Hundreds back the fitness drive

Physical Activities Leader for Corby Borough Council Kye Bishop demonstrates simple fitness exercises which can be done using a chair during the Reach Out project in Corby's West Glebe Pavaillion.
Physical Activities Leader for Corby Borough Council Kye Bishop demonstrates simple fitness exercises which can be done using a chair during the Reach Out project in Corby's West Glebe Pavaillion.

A fitness scheme which aimed to address Corby’s poor health record had a total of 650 people take part.

The Reach Out project, which was jointly funded by Corby Council, Northamptonshire PCT and Sport England, focused on increasing participation in sport and physical activity among women, older people and those on low incomes.

A celebration event was held yesterday at West Glebe Park Pavilion where the success of the three-year programme was revealed.

It beat its target figure of the amount expected to take part by more than 100.

In addition between January 2009 and August last year 416 people over 50 participated – its target was 135.

A total of 294 of people who took part described themselves as new to sport.

Kye Bishop, Corby Council’s activity leader who spearheaded the project, said: “For me, managing the project was brilliant.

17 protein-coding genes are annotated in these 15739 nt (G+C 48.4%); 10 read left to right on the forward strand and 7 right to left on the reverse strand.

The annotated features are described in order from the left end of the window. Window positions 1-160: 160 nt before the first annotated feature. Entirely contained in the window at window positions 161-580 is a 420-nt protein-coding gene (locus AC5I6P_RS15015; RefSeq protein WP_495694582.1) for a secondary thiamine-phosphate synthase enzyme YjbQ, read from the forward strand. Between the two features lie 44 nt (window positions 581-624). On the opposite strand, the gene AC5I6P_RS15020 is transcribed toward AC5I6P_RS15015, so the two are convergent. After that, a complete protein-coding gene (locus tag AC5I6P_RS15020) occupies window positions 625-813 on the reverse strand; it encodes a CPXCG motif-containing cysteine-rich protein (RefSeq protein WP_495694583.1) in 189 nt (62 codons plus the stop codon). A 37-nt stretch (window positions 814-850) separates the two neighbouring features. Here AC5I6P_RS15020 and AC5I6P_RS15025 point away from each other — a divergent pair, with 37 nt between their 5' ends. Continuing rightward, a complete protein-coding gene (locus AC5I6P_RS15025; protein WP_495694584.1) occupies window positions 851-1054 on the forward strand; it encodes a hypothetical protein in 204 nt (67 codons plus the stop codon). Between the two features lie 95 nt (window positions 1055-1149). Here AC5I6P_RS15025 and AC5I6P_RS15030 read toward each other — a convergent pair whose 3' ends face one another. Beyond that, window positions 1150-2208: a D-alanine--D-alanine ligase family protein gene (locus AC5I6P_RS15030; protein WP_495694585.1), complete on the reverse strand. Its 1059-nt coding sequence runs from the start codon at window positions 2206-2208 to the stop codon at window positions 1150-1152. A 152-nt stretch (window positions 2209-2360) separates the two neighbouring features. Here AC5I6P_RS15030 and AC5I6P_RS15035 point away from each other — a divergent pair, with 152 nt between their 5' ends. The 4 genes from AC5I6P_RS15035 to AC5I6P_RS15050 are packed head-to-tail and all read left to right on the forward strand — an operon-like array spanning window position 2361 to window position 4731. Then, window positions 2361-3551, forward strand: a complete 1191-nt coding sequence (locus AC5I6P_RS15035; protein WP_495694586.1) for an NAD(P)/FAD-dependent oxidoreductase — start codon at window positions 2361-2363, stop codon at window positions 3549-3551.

“It’s nice to meet different people in the community – it was like coming to work with friends.

“I think a lot was down to the quality of the teaching. The general ethos was to encourage participation, making people more active and encouraging fun.

“I just hope that people continue to keep active and to continue to enjoy what they are doing in terms of activity. It’s all about improving lifestyle and meeting new people.”

Armchair aerobics, dancing to music, Nordic walking and new age kurling were among the activities offered.

They took place around the town including at West Glebe Pavilion, Kingswood Neighbourhood Centre and Beanfield Community Centre.

Mr Bishop added: “Although this is the end of Reach Out, we will still be delivering activities to people in the community.”

It came about after Sport England East Midlands Regional Sports Board identified Corby as an area of greatest need. Just 19 per cent of adults took part in sport or physical activity regularly in comparison to the national average of 22 per cent.

Doreen Berry, 77, of the Danesholme estate, who took part in health walking, new age kurling and armchair aerobics sessions, said: “They say Corby has a poor health record. This must be helping that. I know money is short but I think this is a worthwhile thing.”